“East of Skaneateles, New York, I got a ride from a weathered dairy farmer taking a holsten calf to auction. He drove a faded and worn old Dodge, its cab rear window broken out and the calf licked our necks as we rumbled along. The farmer, whose name I’ve forgotten, asked where I was headed. I replied that I was traveling west to sit by the Pacific. We spent almost an hour together and he shared that he hadn’t made time to travel since his children left home and he gave up a job (he called his “hard-time job”) selling milking machinery during some previous winter of economic hardship. Laughing, he said he now stayed home with his wife and cows.

When I asked what he missed most, he said Sunday dinners with the family and his children who had scattered like seeds on a late summer breeze and stories they would share about their week’s adventures.

Our ride together ended at some crossroads running into the four directions. Before departing, he asked that when I returned East would I make my way to his farm and share my adventure with him and his wife. One of my regrets is that I never stopped to tell my pilgrim’s tale.

Remember you are loved and that your family and friends travel with you. We await your return and the telling of your story.”

At home I will share my story and hug the people I’ve known for years, decades, a lifetime – a feeling so impossible to describe or fake or replicate – and be drunk on the love and familiarity and the smells and the memories, the sweetness and laughter and fun and new adventures (hopefully involving snow). Though the time there always goes by so fast, like time everywhere does, really, it will sustain me for what is still a long winter ahead.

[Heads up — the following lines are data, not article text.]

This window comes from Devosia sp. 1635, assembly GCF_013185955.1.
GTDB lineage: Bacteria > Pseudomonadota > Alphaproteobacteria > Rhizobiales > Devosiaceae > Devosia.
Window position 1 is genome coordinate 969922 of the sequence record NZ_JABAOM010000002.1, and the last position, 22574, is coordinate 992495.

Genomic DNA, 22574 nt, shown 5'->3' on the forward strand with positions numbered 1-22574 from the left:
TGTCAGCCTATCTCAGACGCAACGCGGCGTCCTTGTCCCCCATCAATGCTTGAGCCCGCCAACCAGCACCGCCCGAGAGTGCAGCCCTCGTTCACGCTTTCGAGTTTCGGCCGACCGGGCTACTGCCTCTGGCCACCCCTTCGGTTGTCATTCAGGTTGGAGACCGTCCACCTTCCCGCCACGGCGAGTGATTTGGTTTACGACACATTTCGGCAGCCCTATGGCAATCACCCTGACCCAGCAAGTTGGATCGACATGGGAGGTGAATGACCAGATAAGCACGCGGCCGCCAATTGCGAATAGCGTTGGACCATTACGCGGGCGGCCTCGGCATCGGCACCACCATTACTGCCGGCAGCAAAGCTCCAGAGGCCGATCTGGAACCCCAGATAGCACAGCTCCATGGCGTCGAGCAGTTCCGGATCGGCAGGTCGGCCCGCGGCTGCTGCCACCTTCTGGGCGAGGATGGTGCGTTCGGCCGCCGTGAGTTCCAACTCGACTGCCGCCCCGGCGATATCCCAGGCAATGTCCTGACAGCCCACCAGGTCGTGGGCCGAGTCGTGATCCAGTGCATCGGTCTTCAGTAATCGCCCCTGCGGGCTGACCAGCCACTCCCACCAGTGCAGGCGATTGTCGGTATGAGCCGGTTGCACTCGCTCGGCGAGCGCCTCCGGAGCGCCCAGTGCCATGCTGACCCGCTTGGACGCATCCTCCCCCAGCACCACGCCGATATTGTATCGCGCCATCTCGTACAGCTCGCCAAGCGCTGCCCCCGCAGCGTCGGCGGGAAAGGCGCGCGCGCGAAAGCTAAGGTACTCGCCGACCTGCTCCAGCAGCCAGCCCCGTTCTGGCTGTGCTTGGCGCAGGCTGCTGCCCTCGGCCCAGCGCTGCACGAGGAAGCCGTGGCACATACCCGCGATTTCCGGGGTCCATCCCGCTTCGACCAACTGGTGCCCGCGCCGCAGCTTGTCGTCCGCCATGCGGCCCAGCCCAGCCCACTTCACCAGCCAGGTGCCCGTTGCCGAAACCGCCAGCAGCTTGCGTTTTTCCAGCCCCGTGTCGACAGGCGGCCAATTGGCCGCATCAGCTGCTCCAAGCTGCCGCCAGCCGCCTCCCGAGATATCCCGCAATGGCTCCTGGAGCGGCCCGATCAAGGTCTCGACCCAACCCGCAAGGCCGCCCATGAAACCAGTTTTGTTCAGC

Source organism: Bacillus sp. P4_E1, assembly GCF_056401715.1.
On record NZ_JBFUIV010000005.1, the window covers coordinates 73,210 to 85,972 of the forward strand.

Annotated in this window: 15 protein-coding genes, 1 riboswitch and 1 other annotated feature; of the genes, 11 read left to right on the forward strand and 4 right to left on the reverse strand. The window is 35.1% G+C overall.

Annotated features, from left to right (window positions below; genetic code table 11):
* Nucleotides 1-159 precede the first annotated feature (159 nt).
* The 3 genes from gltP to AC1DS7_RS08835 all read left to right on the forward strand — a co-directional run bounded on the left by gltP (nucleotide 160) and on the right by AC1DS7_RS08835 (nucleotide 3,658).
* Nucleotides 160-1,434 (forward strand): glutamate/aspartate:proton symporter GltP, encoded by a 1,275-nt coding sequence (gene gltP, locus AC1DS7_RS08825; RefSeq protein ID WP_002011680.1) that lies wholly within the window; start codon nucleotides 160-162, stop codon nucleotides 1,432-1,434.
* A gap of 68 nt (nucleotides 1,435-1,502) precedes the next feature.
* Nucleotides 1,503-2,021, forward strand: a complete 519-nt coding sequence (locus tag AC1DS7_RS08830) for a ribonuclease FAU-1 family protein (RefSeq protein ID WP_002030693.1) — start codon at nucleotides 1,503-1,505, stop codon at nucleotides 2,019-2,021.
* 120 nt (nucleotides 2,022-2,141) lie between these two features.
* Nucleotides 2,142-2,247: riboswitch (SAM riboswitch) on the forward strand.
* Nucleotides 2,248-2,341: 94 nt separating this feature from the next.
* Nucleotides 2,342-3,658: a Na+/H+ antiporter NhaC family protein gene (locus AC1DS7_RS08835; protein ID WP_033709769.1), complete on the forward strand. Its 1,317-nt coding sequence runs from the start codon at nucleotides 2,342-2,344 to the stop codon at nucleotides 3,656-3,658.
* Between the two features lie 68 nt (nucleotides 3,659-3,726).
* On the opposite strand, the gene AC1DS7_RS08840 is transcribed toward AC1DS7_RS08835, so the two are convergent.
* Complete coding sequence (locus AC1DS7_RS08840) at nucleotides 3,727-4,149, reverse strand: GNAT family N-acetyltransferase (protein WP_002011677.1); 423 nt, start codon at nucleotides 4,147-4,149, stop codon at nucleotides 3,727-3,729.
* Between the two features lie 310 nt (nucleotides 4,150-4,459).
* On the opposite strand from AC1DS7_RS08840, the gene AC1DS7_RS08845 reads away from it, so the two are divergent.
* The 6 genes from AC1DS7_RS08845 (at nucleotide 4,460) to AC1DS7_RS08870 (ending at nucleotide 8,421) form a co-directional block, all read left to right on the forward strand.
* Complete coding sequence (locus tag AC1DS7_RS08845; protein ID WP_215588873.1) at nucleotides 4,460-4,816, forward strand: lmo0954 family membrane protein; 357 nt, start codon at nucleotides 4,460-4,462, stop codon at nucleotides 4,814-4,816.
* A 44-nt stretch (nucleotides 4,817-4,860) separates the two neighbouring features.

I let my paper whites get a little too long for the containers they're in. To prevent this add a capful of rubbing alcohol to their water: it stunts their growth, making them more manageable or at less of a risk of flopping over.

the farmstand and my cabin - glowing - at GreenMan Farm

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chard 5

Here’s a joke told more than several times by my friend, Peter Alexanian.

PA: What’s a pirate’s favorite vegetable?

Me: What?

PA: Chaaaaaaaaaaaarrrrrrd, matey.

And a second version –

PA: What’s a gay pirate’s favorite vegetable?

Me: Uhh.. what?

PA: Rainbow Chaaaaaaaaaaaaarrrrrrd!

I’m not good at telling jokes, have even been criticized in the past for not laughing (hard enough) at them. This joke made me chuckle and smile the first time I heard it – a feat, of sorts, for someone who secretly fears not responding properly/under pressure. It’s clever, easy to get, and swiss chard is my favorite green vegetable. Thoughts of it make me smile. And pirates, the cute, nice ones, anyway, have long held a special place in my heart.

I could go on and on about swiss chard: its incredible nutritional profile, recipes that I love using it in, how hardy and easy to grow to it is, or how each plant gives and gives, the leaves only getting sweeter as it gets colder outside and the season goes on. Mostly I just want the chance to share some beautiful pictures. The sun was out for a long time today.

chard 1 chard 2

Once a friend told me that he was so dehydrated he had to take a shower. I suggested instead that he drink some water. He had already drank as much water as he could but knew that his body needed to be in it, submerged, in order for his thirst to go away. I always thought this was a little crazy until I had a similar experience with swiss chard. No joke.

chard 3

I want to grow it, be around it, see it in bouquets on the table, in flower boxes on windowsills, or in those big planters that city beautification teams maintain. And, of course, I want to eat it in lots of different ways. Some examples include adding delicate baby leaves in with other salad greens, adding chopped, fresh leaves to the inside of an omelet with onions and cheese, or cut into chiffonade and lightly sautéed in olive oil or butter until it’s still bright green but wilted, then served right away with a squeeze of lemon, sea salt, maybe more olive oil. It’s a quintessential ingredient, really, in Greens and Beans and makes a great alternative burrito or taco shell (softer than the collards in this recipe).